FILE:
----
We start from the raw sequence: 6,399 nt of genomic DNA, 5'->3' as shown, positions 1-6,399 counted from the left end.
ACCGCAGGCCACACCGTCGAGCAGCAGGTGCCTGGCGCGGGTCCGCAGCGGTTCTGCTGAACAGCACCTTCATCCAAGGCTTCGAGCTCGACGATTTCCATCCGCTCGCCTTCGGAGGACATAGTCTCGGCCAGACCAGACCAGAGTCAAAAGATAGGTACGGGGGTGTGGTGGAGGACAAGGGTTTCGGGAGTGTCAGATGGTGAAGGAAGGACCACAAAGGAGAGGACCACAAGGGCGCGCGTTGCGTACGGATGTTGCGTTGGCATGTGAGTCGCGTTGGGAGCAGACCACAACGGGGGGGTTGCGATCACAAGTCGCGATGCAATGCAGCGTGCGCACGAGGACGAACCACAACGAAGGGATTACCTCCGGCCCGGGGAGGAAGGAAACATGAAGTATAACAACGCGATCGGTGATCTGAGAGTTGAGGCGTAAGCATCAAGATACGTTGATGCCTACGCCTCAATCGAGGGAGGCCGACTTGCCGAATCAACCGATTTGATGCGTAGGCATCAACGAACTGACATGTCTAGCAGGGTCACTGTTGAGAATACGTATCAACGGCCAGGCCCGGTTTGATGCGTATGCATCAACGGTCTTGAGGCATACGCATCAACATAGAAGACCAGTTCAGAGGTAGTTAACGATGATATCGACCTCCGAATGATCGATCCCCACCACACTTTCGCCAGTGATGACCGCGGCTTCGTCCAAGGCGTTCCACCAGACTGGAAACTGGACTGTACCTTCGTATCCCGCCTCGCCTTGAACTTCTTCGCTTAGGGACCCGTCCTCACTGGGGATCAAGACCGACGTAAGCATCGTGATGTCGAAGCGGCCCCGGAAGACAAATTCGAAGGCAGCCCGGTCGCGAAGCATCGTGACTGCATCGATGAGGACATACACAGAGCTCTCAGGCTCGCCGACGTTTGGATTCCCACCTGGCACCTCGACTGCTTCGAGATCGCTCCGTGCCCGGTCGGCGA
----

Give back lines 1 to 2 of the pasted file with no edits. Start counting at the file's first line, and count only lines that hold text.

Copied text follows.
We start from the raw sequence: 6,399 nt of genomic DNA, 5'->3' as shown, positions 1-6,399 counted from the left end.
ACCGCAGGCCACACCGTCGAGCAGCAGGTGCCTGGCGCGGGTCCGCAGCGGTTCTGCTGAACAGCACCTTCATCCAAGGCTTCGAGCTCGACGATTTCCATCCGCTCGCCTTCGGAGGACATAGTCTCGGCCAGACCAGACCAGAGTCAAAAGATAGGTACGGGGGTGTGGTGGAGGACAAGGGTTTCGGGAGTGTCAGATGGTGAAGGAAGGACCACAAAGGAGAGGACCACAAGGGCGCGCGTTGCGTACGGATGTTGCGTTGGCATGTGAGTCGCGTTGGGAGCAGACCACAACGGGGGGGTTGCGATCACAAGTCGCGATGCAATGCAGCGTGCGCACGAGGACGAACCACAACGAAGGGATTACCTCCGGCCCGGGGAGGAAGGAAACATGAAGTATAACAACGCGATCGGTGATCTGAGAGTTGAGGCGTAAGCATCAAGATACGTTGATGCCTACGCCTCAATCGAGGGAGGCCGACTTGCCGAATCAACCGATTTGATGCGTAGGCATCAACGAACTGACATGTCTAGCAGGGTCACTGTTGAGAATACGTATCAACGGCCAGGCCCGGTTTGATGCGTATGCATCAACGGTCTTGAGGCATACGCATCAACATAGAAGACCAGTTCAGAGGTAGTTAACGATGATATCGACCTCCGAATGATCGATCCCCACCACACTTTCGCCAGTGATGACCGCGGCTTCGTCCAAGGCGTTCCACCAGACTGGAAACTGGACTGTACCTTCGTATCCCGCCTCGCCTTGAACTTCTTCGCTTAGGGACCCGTCCTCACTGGGGATCAAGACCGACGTAAGCATCGTGATGTCGAAGCGGCCCCGGAAGACAAATTCGAAGGCAGCCCGGTCGCGAAGCATCGTGACTGCATCGATGAGGACATACACAGAGCTCTCAGGCTCGCCGACGTTTGGATTCCCACCTGGCACCTCGACTGCTTCGAGATCGCTCCGTGCCCGGTCGGCGA